Last year, for the Super Bowl, was duck confit and veal sausage cassoulet with a Loire Rosé.
That meal served us well as we watched Bud Light and Doritoes belch and vomit all over my TV viewing experience.
This year was Ben Roethlisberger's move towards "redemption" from being an ugly and deplorable human being...because throwing an oblong ball well in a big game washes away all our transgressions.
Same reaction as last year for me:
No Browns = Don't Care.
With a caveat. The NFL industrial complex - and that includes the deplorable NFL media that might be the biggest collection of meatballs I've ever seen over the last ten years - has become just a little too icky for me. I fear baseball with splashes of college football and basketball and sprinkles of even tennis are my games now. Football is a little too...football-y for my world. And the impetus was probably the FOX dancing robot, a seemingly small concoction of awfulness that might have pushed me over the edge.
But like last year, good food went a long way in being able to stomach the spectacle.
Cuban pot roast without the roast coupled with a a wine we thought nearly done.
Food: Flank Steak with ropa vieja accoutrements and yuca fries with an arugula and pomegranate seed salad
Flank steak marinated in onion, parsley, worcestershire and olive oil, cooked medium rare and placed over a pile of traditional ropa vieja ingredients of onion, poblano, sweet red pepper, garlic, can o'cheap tomatoes [oregano, cumin seeds, pinch of cloves & cinnamon, bay leaves] reduced with veal stock and graciano, topped with parsley.
Instead of stewing the meat and ropa vieja-ness together, they were cooked separately. Became a sort of half-deconstructed deliciousness, allowing the typical bright and clean flavors of the flank steak to show through while still allowing the soul-satisfying Cuban flavors announce its presence. This was great meat with great accompanying flavors that allowed each distinctive flavor to show up at different times (cinnamon at time, cloves occasionally, big poblano presence, all alternating). Not ropa vieja. Ropa vieja's appeal is the sum of all the parts as it becomes something else. This was better, new and will be had again, probably soon. In our flank/hanger/skirt world...the best we've had in a long time.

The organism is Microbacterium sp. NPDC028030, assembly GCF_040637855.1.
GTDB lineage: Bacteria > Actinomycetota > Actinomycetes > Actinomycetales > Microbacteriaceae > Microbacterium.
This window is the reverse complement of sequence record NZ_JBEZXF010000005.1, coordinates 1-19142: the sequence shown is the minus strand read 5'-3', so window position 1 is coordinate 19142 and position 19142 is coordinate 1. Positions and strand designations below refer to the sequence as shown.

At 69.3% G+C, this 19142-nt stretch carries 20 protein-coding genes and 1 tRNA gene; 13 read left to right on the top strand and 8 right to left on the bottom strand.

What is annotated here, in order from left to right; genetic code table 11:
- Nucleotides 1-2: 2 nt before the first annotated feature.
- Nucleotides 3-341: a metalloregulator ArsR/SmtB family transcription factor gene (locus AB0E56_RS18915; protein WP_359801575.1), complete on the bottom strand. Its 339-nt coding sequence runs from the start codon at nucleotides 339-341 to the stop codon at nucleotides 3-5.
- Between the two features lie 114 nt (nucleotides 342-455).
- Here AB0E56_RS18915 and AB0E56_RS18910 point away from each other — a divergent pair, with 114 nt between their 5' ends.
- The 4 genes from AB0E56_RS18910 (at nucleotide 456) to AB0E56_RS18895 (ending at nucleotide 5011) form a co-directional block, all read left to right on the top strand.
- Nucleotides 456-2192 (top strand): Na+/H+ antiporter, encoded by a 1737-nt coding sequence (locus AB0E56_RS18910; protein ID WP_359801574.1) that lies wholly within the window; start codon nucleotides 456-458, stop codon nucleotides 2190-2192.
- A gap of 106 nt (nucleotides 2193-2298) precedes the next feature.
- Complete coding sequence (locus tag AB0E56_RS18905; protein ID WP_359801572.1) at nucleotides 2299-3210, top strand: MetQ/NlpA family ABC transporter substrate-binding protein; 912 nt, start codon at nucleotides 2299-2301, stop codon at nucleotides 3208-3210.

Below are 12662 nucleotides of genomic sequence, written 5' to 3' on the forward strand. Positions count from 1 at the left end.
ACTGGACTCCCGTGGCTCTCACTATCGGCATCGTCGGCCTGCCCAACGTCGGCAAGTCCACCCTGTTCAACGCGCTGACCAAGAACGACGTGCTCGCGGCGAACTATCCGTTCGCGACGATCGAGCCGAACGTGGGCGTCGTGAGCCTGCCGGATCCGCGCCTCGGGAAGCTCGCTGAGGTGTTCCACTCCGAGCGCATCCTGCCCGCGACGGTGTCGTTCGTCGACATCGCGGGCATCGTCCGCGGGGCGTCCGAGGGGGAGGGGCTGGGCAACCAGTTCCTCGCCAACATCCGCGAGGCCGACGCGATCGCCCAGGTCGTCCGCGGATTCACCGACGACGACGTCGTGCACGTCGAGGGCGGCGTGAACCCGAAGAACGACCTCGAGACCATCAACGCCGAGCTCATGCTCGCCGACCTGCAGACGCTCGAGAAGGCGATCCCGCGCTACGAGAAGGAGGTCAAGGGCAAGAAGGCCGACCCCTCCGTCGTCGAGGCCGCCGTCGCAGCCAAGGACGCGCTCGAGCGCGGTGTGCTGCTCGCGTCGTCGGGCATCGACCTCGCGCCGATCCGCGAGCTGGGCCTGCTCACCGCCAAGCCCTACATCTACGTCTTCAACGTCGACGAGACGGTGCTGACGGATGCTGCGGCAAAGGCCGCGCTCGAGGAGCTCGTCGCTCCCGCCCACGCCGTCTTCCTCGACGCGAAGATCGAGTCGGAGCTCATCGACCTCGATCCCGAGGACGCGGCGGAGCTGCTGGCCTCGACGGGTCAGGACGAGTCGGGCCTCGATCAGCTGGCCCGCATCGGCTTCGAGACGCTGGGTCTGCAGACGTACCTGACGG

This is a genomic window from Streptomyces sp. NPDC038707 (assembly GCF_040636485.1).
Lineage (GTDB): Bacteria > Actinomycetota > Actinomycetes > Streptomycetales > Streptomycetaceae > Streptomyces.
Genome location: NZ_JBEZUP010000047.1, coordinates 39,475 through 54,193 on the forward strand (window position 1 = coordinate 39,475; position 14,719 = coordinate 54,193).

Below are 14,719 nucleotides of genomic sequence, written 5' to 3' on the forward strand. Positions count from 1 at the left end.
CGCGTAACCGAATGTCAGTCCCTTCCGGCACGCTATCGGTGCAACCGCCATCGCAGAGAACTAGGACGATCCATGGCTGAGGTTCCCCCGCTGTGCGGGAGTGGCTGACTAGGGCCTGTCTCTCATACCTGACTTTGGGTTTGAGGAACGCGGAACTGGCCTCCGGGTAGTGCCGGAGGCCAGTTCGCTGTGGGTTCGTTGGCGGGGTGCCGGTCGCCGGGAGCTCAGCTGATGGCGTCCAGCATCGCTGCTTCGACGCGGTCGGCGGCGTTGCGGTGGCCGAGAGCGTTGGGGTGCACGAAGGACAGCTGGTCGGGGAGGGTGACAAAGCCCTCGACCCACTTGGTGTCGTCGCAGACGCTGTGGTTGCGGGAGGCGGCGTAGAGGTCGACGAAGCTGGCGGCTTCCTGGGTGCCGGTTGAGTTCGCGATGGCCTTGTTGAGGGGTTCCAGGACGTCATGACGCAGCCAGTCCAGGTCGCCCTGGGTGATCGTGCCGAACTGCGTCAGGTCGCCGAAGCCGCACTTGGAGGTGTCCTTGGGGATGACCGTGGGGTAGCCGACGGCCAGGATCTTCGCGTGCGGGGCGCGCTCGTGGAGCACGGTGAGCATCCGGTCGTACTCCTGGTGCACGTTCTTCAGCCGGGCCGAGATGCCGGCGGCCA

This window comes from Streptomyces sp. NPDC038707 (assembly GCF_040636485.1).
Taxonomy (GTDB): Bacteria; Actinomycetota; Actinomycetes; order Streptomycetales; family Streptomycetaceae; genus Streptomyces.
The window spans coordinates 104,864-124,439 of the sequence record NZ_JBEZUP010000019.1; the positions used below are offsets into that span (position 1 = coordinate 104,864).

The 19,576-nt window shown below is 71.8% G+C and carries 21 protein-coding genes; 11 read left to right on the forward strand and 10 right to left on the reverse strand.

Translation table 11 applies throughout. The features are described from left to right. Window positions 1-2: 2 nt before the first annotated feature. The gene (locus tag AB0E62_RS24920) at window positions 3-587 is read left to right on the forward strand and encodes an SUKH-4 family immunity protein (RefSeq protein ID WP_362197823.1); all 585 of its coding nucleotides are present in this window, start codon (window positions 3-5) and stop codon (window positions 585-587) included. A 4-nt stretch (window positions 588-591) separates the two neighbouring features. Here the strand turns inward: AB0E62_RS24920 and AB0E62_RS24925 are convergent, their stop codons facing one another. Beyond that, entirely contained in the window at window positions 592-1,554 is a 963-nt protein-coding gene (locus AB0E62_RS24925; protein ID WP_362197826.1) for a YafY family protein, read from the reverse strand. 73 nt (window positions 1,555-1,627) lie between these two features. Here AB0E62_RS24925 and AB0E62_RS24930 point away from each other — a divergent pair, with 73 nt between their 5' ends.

Solid batch of yuca fries. Each batch is different. This one had that 'it' factor. Served with a Portuguese whiskey sauce-infused mayonnaise.
Arugula and pomegranate seed salad with balsamic and olive oil to finish.
With Cuban food, it begins and ends with Mas de Maha but the 2006 hasn't performed as well of late for us. The tempranillo in the blend lost some of its brightness and lift the last time we had it (no write-up) and the 2007s haven't shown up in Chicago yet.
Wine: 2006 Villa Creek Mas de Maha ($23 - Binny's)
Might have just needed some big food flavors to pry open the door. With Mas de Maha, what we love about it is the addition of tempranillo, taking the typical cheaper California Rhône blend out of the world of that dominating flat syrupness and into the realm of distinction and balance.
All raspberries this time, big batch, seeds and all. Like unsweetened raspberry jam in the process of being made. Touch of cherry at times as the tempranillo tried to assert its fading presence but the grenache and mourvèdre is taking over in great ways. Solid phase right now and something we didn't expect in the least as we popped it because we figured we should blow through the last two we have while we still could. Secondary grilled meats and hint of tobacco with enough acid holding on. It's softened considerably since the first time we had it but still possesses a great balance and dark juiciness that hits some place in us that we absolutely love.
A quick wine note: the graciano in the reduction was the 2006 Bokisch Graciano ($8 - Sam's). Tried it before putting it in the pan. Shocked. All booze-soaked chocolate cherries with earth, spice and meat char. Deep. Delicious stuff...still! Tasted like some weird off-region monastrell or mourvèdre blend. All mud with the food when we gave it a go but might have been better than the Mas de Maha by itself, without food, simply because of how odd and weird and good it was. Got a steal with this one.
Pairing: 91 Super Bowl Delight
As with our past experiences with Mas de Maha and Cuban-style food, a melding of the food and wine together happened so gracefully and fully that it became something else, something more than what each offered separately.
The raspberry juiciness brought a brightness to the meal, for sure. But the food also seemed to grab the wine by the shirt collar a bit and throw everything into line. The clove/spice in the food and wine seemed to be the chain that united things but nothing else in the food, wine and food and wine hit a false note. And the pepper on the char with the big fruit in the wine exploded on over the place in stellar ways.
Seemed made for each other and just fit.
So much better than anything emanating from my television as well.
A Quick Pairing Note: Dak Bulgogi with Trader Joe's cheap label Vouvray, the 2009 Lacheteau Demi-Sec ($6). One of the better weeknight pairings we've had in months. Nothing special in the least with this wine on its own, the sweetness in the Vouvray picked up the spice in freakin' delicious Korean hot goodness, tamed it, threw it around like a rag doll and took it to places the dish wouldn't have been by itself. Textbook example of matching a touch of sweet with a touch of heat. Great food, something double-Great with this wine. Pairing Score: 93